Picture This: Las Fotos Project trains girls to document LA through photography : When 18-year-old Brenda Magallanes set out to document her family in East L.A., she began by taking photographs of her young cousin who has Down syndrome. “When the time came to choosing a topic,” she said to Take Two. “I wanted to speak to my community through my work and let them know that being different is okay and it’s something that should be accepted into our community.” Brenda is part of a program called Las Fotos Project that trains and mentors girls to document their lives through photography. The young students have produced some striking images that show their lives through their own eyes. And they’ve taken on some interesting topics. The program’s founder Eric Ibarra joins the show to discuss the program.”

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Movie Night at Las Fotos Project: God Grew Tired of Us, The Story of Lost Boys of Sudan

Las Fotos Project Movie Night God Grew Tired of Us

Review by Pedro Joel Espinosa and  Cristina González

lasfotosproject_godgrewtiredofus_9It’s the second Saturday evening of the month in Boyle Heights, do you know where your teenage Salvadoran hija or late-twenties Mexican tio is at? That’s right they’re bonding, networking, and getting their critical thinking skills on at Las Fotos Project’s Movie Night!

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Art Appreciation Field Trip: Los Angeles County Museum of Art (LACMA)

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By Brenda, age 17

During the trip to LACMA I really liked being exposed to the different types of photography and the variety of ways you can photograph your subject. The work displayed in the exhibit was somewhat new to me and I liked learning about the different photographers and the techniques they used or experimented on. I really liked seeing more of the older photographs and watching photography progress over time.

This inspired me to try new methods of photography and not be afraid to experiment with my subjects and the way I want to convey a message through photography. I see this as an opportunity to experiment with the photos I take during this semester with Las Fotos Project.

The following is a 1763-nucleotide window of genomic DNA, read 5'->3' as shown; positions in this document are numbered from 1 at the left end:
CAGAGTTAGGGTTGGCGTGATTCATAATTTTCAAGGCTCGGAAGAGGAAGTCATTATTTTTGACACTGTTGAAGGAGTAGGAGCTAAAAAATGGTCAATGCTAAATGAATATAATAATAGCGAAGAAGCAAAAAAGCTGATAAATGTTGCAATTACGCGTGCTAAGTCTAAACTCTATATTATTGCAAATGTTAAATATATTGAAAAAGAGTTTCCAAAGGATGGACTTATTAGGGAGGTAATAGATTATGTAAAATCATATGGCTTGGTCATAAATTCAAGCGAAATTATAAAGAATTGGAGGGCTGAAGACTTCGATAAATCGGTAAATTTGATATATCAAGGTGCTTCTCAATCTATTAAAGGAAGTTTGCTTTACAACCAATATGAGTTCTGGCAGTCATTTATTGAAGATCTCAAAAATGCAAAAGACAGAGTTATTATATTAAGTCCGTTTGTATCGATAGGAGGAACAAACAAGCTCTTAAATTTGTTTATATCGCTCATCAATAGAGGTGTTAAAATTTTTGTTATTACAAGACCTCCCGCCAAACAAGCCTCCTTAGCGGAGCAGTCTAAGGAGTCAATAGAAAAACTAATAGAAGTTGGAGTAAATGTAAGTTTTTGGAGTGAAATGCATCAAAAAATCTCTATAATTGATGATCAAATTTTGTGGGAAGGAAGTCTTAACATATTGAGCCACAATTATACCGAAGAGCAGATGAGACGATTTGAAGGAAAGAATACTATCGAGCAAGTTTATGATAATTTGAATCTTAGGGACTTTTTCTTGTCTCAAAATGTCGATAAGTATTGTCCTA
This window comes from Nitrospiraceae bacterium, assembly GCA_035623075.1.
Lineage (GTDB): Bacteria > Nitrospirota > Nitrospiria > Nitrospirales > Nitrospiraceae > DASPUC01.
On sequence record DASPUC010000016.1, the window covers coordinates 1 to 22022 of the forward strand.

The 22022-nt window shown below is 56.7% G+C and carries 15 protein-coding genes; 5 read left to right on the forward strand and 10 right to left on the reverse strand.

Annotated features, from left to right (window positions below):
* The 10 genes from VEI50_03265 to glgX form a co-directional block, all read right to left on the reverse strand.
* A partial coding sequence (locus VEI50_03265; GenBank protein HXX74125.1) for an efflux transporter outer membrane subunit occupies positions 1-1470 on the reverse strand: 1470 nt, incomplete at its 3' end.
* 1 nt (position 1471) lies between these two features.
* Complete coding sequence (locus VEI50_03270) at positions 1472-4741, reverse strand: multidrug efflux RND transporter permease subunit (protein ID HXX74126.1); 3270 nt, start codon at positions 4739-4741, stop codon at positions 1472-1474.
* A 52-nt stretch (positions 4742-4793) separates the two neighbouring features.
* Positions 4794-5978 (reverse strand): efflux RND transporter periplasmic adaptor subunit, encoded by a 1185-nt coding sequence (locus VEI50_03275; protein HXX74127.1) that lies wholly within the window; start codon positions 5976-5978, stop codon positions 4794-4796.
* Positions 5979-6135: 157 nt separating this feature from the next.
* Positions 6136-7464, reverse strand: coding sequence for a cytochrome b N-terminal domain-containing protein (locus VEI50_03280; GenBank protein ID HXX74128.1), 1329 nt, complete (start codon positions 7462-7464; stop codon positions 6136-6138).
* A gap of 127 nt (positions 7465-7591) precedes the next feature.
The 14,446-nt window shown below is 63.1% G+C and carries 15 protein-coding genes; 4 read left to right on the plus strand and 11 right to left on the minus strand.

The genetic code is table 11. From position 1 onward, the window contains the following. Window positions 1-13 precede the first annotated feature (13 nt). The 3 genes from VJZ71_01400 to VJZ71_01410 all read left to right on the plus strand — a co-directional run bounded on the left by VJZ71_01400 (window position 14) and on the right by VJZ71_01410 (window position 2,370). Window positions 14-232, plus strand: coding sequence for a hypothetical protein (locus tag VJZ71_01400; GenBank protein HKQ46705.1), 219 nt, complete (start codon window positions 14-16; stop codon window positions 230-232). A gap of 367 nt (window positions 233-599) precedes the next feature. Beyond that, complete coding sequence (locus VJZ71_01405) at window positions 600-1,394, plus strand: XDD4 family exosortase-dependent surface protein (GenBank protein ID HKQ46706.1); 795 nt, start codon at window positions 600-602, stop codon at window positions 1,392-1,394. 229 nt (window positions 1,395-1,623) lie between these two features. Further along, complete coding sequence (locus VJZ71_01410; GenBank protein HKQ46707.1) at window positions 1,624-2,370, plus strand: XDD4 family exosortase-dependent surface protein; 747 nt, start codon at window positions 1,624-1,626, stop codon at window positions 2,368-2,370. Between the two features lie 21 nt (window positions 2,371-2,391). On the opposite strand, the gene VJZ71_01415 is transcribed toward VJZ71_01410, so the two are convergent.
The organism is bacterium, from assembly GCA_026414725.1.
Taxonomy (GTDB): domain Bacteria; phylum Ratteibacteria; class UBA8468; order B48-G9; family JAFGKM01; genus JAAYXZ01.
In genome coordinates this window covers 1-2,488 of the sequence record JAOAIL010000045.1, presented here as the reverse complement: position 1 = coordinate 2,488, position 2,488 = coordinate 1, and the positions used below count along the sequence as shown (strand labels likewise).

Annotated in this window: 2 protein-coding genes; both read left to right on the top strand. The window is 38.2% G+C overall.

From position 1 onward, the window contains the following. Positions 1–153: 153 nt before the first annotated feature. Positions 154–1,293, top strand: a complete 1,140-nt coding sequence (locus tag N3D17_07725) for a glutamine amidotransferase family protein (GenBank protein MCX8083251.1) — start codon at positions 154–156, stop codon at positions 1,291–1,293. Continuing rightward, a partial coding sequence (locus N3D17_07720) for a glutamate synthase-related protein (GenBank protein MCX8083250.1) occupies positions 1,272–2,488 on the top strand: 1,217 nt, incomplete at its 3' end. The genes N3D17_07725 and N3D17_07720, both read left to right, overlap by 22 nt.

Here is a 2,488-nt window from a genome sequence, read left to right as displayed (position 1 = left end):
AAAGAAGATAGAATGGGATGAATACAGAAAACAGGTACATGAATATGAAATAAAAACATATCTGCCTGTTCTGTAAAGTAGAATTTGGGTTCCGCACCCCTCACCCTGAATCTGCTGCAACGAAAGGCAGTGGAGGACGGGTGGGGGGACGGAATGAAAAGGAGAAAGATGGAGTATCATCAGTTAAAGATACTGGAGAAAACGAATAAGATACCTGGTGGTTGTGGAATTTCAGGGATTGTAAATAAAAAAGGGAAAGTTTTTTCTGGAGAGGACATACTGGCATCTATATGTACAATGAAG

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Art Appreciation Field Trip: M + B Gallery / Alex Prager

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By Victoria, age 17

At the end of last month, I had the opportunity to attend a Los Fotos Project field trip to go see an exhibit by Alex Prager called “Faces in the Crowd” at M+B gallery.

When we got to the exhibit the first thing that caught my eye was the massive prints on the wall. These enlargements were full of vibrant colors. In each of these enlargements there was a crowd of people each doing something different. It wasn’t one of those group pictures where someone goes unnoticed.

You could clearly see every crease on a person’s face, the emotion they wore, and exactly what each person was doing. What made each person stand out was the clothes they wore, or the makeup they had on. Her photographs had reminded me of “Where’s Waldo” When I had mentioned this at the exhibit, one of the women working at the gallery had told me that many people have also made this comparison as well.

Her photographs drew me in because unlike real life I never really noticed the different people in a crowd, but while viewing these photographs I was able to learn to appreciate a crowd as a whole, and in detail as depicted in the After attending this field trip and finding out more about Alex Prager, I continue to be inspired to discover my own style. Now, each time I take a picture, I find myself staging it to fit my vision of what I want to be portrayed just like she did.